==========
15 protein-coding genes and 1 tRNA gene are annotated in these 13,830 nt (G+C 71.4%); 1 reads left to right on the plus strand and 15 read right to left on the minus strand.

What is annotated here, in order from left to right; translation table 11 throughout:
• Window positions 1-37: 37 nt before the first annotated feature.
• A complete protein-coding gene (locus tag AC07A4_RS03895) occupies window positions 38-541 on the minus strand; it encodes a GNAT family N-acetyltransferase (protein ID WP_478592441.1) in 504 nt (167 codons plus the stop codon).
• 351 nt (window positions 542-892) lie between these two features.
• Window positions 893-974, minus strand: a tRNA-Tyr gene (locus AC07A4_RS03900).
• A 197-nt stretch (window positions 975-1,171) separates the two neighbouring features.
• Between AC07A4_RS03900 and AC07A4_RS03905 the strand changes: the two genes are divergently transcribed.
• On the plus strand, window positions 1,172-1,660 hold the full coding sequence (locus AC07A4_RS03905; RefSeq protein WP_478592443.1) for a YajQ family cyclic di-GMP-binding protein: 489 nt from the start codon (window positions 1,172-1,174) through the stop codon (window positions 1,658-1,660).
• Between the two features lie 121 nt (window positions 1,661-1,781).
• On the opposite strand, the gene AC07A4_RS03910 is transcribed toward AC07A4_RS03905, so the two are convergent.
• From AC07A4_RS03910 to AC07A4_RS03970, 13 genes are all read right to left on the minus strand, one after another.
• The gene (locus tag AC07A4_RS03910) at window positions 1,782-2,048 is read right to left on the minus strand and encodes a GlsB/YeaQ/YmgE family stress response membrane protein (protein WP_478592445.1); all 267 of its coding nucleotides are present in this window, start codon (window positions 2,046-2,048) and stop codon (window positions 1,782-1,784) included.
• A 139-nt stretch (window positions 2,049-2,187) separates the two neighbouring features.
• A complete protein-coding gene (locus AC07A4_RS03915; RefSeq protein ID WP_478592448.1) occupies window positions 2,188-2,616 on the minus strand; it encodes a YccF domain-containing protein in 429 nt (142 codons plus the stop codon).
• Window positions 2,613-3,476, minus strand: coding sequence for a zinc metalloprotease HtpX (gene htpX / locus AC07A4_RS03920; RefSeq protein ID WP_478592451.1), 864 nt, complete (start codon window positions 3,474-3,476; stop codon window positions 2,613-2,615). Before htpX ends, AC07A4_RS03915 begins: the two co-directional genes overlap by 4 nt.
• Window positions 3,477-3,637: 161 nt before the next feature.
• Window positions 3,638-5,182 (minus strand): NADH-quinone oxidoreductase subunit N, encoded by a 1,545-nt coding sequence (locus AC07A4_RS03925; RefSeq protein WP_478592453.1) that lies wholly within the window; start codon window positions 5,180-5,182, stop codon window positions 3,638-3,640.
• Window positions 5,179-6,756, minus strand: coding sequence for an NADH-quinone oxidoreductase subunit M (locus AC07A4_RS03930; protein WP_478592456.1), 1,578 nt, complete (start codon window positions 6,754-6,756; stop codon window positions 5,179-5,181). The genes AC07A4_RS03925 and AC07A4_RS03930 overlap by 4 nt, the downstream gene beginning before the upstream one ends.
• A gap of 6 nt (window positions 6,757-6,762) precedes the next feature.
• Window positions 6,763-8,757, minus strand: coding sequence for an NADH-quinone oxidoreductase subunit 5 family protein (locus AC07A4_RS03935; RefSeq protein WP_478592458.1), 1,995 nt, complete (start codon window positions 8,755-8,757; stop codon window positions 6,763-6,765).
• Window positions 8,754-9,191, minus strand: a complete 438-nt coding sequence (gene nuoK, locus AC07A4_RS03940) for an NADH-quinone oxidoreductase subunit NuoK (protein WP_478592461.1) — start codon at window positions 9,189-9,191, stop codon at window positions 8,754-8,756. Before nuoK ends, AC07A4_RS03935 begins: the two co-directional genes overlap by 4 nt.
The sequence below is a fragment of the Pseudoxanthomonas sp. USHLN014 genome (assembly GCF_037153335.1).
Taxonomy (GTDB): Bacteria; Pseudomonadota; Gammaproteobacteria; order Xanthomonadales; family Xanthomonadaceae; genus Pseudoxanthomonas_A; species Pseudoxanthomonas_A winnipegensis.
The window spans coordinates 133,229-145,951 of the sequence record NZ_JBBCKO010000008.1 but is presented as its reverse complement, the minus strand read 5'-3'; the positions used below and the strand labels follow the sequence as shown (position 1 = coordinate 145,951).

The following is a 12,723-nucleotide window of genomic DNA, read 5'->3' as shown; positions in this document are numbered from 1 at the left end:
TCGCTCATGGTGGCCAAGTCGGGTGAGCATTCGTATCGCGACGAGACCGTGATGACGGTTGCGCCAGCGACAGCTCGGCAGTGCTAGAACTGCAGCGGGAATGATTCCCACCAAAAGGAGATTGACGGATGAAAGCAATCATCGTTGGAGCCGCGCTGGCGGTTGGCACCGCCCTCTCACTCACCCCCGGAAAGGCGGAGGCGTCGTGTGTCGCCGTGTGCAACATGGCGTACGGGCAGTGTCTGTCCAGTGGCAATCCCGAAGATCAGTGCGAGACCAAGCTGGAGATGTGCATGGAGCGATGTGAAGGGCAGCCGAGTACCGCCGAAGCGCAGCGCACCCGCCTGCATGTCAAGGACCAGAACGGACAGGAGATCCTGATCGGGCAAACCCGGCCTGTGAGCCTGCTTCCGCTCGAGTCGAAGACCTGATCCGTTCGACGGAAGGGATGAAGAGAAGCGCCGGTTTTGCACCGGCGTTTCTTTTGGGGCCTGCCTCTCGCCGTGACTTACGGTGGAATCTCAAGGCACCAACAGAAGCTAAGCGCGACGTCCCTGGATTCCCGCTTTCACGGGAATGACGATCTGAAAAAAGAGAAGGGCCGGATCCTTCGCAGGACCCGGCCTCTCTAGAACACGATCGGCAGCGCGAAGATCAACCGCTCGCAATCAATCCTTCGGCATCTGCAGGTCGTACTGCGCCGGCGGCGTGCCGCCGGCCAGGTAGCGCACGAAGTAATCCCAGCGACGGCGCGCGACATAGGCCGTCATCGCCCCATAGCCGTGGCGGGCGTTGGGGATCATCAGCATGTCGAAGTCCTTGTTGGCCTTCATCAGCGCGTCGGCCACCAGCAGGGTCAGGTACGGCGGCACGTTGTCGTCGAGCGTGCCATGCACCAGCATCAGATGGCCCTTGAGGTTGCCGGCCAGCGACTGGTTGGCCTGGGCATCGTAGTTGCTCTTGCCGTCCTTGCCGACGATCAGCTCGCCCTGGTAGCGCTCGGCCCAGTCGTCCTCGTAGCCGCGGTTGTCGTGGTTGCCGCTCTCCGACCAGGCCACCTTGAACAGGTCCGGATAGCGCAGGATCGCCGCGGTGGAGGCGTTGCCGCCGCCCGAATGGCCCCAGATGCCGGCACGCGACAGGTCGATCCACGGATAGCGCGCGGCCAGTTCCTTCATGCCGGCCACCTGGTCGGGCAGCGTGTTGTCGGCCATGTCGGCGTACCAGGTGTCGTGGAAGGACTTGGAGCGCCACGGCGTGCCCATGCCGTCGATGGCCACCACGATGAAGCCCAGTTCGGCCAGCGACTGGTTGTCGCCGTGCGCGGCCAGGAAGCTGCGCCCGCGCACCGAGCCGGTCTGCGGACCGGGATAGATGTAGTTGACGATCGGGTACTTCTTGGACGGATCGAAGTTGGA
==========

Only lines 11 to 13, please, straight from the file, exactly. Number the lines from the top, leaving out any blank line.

• On the opposite strand, the gene AC07A4_RS03910 is transcribed toward AC07A4_RS03905, so the two are convergent.
• From AC07A4_RS03910 to AC07A4_RS03970, 13 genes are all read right to left on the minus strand, one after another.
• The gene (locus tag AC07A4_RS03910) at window positions 1,782-2,048 is read right to left on the minus strand and encodes a GlsB/YeaQ/YmgE family stress response membrane protein (protein WP_478592445.1); all 267 of its coding nucleotides are present in this window, start codon (window positions 2,046-2,048) and stop codon (window positions 1,782-1,784) included.